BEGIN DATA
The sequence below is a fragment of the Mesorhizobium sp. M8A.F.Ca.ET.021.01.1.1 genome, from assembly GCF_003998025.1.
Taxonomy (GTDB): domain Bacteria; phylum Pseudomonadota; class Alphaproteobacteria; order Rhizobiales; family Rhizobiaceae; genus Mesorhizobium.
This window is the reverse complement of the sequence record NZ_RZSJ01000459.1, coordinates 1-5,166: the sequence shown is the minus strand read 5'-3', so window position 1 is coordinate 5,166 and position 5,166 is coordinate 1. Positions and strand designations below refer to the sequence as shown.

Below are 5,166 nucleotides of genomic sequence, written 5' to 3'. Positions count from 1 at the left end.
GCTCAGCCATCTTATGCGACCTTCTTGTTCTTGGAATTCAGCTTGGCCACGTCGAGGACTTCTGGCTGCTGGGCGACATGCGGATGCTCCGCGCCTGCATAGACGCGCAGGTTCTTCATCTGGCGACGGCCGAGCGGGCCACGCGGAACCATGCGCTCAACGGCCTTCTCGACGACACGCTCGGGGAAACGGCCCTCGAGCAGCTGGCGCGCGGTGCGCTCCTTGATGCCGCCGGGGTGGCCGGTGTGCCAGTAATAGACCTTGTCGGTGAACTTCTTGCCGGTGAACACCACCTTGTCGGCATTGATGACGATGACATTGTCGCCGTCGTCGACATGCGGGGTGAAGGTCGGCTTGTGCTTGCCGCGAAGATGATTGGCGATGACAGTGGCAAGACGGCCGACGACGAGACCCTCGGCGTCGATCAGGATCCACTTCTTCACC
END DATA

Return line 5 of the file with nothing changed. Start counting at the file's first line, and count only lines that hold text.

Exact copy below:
GCTCAGCCATCTTATGCGACCTTCTTGTTCTTGGAATTCAGCTTGGCCACGTCGAGGACTTCTGGCTGCTGGGCGACATGCGGATGCTCCGCGCCTGCATAGACGCGCAGGTTCTTCATCTGGCGACGGCCGAGCGGGCCACGCGGAACCATGCGCTCAACGGCCTTCTCGACGACACGCTCGGGGAAACGGCCCTCGAGCAGCTGGCGCGCGGTGCGCTCCTTGATGCCGCCGGGGTGGCCGGTGTGCCAGTAATAGACCTTGTCGGTGAACTTCTTGCCGGTGAACACCACCTTGTCGGCATTGATGACGATGACATTGTCGCCGTCGTCGACATGCGGGGTGAAGGTCGGCTTGTGCTTGCCGCGAAGATGATTGGCGATGACAGTGGCAAGACGGCCGACGACGAGACCCTCGGCGTCGATCAGGATCCACTTCTTCACC